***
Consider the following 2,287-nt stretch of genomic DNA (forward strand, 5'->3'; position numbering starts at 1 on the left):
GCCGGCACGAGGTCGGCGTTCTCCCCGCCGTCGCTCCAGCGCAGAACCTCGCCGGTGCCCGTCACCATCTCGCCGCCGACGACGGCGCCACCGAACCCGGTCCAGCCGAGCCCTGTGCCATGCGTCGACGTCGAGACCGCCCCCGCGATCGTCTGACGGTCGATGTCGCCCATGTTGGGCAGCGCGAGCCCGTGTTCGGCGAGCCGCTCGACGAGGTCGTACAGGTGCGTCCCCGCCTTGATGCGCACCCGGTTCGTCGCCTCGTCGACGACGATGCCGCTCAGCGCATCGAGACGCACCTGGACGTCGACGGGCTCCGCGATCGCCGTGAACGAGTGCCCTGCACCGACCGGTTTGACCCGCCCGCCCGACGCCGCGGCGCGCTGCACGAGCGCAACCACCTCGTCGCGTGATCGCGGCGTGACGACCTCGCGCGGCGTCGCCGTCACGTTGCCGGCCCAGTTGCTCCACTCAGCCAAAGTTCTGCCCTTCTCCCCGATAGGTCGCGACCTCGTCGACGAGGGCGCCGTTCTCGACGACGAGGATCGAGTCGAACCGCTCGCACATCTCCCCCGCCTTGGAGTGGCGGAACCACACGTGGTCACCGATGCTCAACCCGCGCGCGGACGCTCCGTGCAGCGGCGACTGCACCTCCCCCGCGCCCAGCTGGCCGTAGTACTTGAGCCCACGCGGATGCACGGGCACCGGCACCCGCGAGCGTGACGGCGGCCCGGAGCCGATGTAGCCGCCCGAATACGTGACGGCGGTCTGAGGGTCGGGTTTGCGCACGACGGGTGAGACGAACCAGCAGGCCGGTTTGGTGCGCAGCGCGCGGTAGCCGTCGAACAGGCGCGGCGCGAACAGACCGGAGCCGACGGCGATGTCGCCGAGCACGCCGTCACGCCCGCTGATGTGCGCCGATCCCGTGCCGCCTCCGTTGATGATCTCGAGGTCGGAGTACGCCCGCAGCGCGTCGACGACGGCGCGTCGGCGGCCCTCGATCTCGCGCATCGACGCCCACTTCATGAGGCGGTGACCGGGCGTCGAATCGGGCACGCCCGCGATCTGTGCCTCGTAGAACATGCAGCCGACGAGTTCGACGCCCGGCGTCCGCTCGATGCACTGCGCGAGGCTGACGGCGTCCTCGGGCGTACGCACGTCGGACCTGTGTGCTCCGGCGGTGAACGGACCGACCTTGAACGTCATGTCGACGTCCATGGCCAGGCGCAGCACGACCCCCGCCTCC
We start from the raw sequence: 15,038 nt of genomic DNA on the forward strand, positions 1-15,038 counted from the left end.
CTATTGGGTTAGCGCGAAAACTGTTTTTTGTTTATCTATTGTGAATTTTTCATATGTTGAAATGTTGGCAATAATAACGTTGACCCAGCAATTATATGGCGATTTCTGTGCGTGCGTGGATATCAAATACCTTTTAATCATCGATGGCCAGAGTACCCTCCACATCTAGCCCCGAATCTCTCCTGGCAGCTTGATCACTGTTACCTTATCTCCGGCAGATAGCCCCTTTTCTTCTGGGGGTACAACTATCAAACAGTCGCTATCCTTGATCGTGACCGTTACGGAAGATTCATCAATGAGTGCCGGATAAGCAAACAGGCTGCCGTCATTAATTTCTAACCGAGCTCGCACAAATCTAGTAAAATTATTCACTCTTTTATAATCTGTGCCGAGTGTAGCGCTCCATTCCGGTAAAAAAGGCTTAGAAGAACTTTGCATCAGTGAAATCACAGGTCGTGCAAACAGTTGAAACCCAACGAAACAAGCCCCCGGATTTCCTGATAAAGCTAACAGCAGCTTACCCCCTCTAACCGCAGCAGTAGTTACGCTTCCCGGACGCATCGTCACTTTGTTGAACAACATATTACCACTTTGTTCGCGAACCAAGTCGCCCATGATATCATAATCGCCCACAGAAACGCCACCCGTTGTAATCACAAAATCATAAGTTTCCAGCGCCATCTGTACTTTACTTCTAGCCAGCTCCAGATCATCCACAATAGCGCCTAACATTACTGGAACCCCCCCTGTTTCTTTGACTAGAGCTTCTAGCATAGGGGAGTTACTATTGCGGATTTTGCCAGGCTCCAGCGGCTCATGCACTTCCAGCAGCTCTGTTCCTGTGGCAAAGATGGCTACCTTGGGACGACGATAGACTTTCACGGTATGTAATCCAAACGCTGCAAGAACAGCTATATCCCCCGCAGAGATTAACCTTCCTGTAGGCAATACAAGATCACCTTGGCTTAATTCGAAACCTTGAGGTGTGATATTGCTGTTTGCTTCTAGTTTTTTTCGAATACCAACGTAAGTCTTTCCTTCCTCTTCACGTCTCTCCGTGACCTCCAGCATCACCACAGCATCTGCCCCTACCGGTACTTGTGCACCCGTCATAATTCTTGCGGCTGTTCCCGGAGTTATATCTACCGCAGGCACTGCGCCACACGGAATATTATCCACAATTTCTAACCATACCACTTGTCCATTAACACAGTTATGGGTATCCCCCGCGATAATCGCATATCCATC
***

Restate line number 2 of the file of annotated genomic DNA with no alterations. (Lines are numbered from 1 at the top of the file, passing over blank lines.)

GCCGGCACGAGGTCGGCGTTCTCCCCGCCGTCGCTCCAGCGCAGAACCTCGCCGGTGCCCGTCACCATCTCGCCGCCGACGACGGCGCCACCGAACCCGGTCCAGCCGAGCCCTGTGCCATGCGTCGACGTCGAGACCGCCCCCGCGATCGTCTGACGGTCGATGTCGCCCATGTTGGGCAGCGCGAGCCCGTGTTCGGCGAGCCGCTCGACGAGGTCGTACAGGTGCGTCCCCGCCTTGATGCGCACCCGGTTCGTCGCCTCGTCGACGACGATGCCGCTCAGCGCATCGAGACGCACCTGGACGTCGACGGGCTCCGCGATCGCCGTGAACGAGTGCCCTGCACCGACCGGTTTGACCCGCCCGCCCGACGCCGCGGCGCGCTGCACGAGCGCAACCACCTCGTCGCGTGATCGCGGCGTGACGACCTCGCGCGGCGTCGCCGTCACGTTGCCGGCCCAGTTGCTCCACTCAGCCAAAGTTCTGCCCTTCTCCCCGATAGGTCGCGACCTCGTCGACGAGGGCGCCGTTCTCGACGACGAGGATCGAGTCGAACCGCTCGCACATCTCCCCCGCCTTGGAGTGGCGGAACCACACGTGGTCACCGATGCTCAACCCGCGCGCGGACGCTCCGTGCAGCGGCGACTGCACCTCCCCCGCGCCCAGCTGGCCGTAGTACTTGAGCCCACGCGGATGCACGGGCACCGGCACCCGCGAGCGTGACGGCGGCCCGGAGCCGATGTAGCCGCCCGAATACGTGACGGCGGTCTGAGGGTCGGGTTTGCGCACGACGGGTGAGACGAACCAGCAGGCCGGTTTGGTGCGCAGCGCGCGGTAGCCGTCGAACAGGCGCGGCGCGAACAGACCGGAGCCGACGGCGATGTCGCCGAGCACGCCGTCACGCCCGCTGATGTGCGCCGATCCCGTGCCGCCTCCGTTGATGATCTCGAGGTCGGAGTACGCCCGCAGCGCGTCGACGACGGCGCGTCGGCGGCCCTCGATCTCGCGCATCGACGCCCACTTCATGAGGCGGTGACCGGGCGTCGAATCGGGCACGCCCGCGATCTGTGCCTCGTAGAACATGCAGCCGACGAGTTCGACGCCCGGCGTCCGCTCGATGCACTGCGCGAGGCTGACGGCGTCCTCGGGCGTACGCACGTCGGACCTGTGTGCTCCGGCGGTGAACGGACCGACCTTGAACGTCATGTCGACGTCCATGGCCAGGCGCAGCACGACCCCCGCCTCC